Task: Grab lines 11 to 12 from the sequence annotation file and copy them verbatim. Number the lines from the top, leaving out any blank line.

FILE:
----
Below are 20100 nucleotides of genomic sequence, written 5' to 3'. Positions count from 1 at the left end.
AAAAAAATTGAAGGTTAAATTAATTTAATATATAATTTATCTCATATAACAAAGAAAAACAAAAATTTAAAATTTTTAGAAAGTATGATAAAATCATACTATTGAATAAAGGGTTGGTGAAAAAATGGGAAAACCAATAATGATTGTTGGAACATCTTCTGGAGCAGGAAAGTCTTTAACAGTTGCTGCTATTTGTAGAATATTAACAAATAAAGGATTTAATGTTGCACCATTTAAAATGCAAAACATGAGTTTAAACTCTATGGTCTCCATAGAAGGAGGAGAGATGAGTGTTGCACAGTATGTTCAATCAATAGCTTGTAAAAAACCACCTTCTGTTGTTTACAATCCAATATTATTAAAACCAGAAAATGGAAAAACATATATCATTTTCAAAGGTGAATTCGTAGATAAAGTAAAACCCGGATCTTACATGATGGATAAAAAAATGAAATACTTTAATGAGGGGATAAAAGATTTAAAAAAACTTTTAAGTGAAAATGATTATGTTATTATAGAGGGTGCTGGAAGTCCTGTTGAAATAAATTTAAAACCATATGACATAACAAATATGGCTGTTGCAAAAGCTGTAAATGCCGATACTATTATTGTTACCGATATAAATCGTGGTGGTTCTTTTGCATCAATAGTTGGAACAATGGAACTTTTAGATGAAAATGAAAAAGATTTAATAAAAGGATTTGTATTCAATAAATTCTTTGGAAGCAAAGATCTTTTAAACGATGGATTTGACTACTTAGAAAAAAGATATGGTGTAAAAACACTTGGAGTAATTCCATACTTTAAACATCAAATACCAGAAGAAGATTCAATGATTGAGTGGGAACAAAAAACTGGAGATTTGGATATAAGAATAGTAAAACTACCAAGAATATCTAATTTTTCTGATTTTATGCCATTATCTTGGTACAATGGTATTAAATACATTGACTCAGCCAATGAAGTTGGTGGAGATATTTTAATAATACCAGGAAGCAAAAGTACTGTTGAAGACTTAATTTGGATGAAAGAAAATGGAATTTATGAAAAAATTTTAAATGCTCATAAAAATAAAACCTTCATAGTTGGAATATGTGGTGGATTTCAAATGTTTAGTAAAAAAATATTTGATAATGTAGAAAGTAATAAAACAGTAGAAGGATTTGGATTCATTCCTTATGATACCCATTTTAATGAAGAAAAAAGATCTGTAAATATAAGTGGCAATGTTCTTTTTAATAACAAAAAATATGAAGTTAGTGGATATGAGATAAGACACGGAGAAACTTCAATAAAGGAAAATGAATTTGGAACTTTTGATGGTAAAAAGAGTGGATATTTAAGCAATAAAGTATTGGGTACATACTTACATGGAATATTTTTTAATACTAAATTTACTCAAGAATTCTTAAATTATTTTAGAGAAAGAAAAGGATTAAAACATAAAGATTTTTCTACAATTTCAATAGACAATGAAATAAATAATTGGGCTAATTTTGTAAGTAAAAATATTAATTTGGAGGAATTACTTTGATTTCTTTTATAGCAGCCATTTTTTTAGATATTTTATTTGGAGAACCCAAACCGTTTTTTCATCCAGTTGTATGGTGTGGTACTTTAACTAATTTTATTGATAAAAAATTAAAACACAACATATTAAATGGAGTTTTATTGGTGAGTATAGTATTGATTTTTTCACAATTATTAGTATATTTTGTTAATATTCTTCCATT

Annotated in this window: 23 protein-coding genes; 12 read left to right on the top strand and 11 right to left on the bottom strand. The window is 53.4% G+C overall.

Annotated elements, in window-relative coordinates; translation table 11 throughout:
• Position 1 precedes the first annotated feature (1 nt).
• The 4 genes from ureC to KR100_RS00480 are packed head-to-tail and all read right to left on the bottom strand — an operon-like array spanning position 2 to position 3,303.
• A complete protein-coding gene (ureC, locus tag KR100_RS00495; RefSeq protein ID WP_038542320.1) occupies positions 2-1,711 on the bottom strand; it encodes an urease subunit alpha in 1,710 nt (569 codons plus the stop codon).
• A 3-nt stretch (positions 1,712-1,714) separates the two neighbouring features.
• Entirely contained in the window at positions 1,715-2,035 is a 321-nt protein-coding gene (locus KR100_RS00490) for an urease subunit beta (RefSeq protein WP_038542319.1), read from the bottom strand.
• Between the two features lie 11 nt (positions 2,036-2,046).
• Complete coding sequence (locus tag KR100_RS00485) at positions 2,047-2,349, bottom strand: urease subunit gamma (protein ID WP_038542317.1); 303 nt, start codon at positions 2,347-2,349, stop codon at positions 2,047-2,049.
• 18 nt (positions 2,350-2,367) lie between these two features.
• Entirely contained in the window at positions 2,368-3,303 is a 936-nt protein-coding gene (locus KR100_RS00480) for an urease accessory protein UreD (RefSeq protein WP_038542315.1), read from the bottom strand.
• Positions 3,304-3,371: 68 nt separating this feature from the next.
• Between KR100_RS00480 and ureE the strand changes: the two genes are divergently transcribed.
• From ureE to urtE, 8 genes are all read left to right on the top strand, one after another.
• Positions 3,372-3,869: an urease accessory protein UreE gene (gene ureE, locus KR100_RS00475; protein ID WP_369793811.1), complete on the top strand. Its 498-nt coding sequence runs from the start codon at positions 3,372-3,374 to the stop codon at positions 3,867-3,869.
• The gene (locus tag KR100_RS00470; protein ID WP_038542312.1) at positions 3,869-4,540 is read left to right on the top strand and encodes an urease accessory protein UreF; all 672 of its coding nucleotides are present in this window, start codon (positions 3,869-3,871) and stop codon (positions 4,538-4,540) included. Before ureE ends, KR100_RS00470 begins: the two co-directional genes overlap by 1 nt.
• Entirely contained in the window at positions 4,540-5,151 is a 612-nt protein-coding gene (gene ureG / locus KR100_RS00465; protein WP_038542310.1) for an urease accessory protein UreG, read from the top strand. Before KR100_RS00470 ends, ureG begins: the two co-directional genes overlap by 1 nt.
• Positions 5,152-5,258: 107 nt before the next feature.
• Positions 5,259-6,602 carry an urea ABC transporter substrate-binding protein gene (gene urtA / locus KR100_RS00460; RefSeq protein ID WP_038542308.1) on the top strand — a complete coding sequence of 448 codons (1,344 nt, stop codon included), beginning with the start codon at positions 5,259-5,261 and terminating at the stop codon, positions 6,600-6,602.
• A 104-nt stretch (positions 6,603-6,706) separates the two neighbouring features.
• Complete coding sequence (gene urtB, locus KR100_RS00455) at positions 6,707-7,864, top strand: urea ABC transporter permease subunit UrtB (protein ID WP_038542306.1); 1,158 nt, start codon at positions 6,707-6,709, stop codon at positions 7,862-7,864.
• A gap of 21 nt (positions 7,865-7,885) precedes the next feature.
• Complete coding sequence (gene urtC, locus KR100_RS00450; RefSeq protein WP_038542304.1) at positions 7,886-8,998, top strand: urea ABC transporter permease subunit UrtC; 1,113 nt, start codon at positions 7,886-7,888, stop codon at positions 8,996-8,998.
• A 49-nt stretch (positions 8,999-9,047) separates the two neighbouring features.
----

• Complete coding sequence (locus tag KR100_RS00485) at positions 2,047-2,349, bottom strand: urease subunit gamma (protein ID WP_038542317.1); 303 nt, start codon at positions 2,347-2,349, stop codon at positions 2,047-2,049.
• 18 nt (positions 2,350-2,367) lie between these two features.